Bismuth was a material we had high hopes for. It has been used as propellant in other electric spacedrives, notably in the work done by Massey on Bismuth-fuelled Hall Effect Thrusters at Michigan Technological University.
There are reasons to think Bismuth would have been a good fuel for the Neumann Drive – it’s a heavy element, non-radioactive and with a low ionisation energy and a potentially useful electron cross-section.
We were hoping for decent results.
We were horribly, awfully, wrong.
In testing, we hit a Bismuth cathode with 15 000 pulses, which eroded just short of fifteen grams of material. At a pulse rate of four per second, that’s about an hour of operation.
Magnesium erodes fifty two grams in a month.
Our best results for Bismuth involved hitting it with 100 microsecond pulses, with about twenty joules per pulse – that’s half the time and half the energy of magnesium, a fuel which we regard as needing to be treated gently for optimum performance.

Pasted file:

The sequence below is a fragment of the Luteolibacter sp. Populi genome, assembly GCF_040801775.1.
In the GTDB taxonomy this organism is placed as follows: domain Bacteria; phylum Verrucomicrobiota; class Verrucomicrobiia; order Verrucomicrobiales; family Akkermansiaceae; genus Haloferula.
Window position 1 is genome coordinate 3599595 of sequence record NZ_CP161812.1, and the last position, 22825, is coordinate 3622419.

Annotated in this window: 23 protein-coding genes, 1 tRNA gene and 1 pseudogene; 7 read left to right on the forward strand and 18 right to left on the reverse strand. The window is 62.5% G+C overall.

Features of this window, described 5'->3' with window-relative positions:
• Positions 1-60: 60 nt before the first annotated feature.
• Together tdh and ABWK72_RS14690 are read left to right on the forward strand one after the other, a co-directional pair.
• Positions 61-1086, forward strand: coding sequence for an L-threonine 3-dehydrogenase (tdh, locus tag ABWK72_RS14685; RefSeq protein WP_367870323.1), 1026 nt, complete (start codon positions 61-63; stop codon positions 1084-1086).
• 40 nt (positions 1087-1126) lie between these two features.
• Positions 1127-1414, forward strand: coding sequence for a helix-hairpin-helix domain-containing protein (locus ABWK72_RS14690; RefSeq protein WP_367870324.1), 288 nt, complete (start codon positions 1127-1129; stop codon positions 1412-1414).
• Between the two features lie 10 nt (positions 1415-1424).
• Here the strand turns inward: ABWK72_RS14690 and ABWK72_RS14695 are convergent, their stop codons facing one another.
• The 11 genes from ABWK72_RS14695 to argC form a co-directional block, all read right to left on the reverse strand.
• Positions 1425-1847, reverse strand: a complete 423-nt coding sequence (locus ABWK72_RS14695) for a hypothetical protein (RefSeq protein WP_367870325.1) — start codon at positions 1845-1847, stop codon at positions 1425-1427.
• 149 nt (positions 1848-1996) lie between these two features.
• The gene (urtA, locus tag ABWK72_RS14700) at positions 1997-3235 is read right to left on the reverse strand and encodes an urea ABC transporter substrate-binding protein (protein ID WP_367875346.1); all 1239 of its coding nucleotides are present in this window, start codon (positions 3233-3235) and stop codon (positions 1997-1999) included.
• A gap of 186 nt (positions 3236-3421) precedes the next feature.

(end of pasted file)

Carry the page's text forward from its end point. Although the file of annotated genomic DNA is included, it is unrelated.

These best results involved specific impulse of about 140, which is substantially worse than that achieved by amateur rocket enthusiasts using hydrogen peroxide as a monopropellant.
At higher energies, for example 40 joule pulses over 200 microseconds, it went much worse. We achieved a specific impulse of about fifty, which means it is competitive with the engineer teeing up the lump of bismuth up to hit in the opposite direction of travel with a golf club.
Friends don’t let friends use bismuth in Neumann Drives.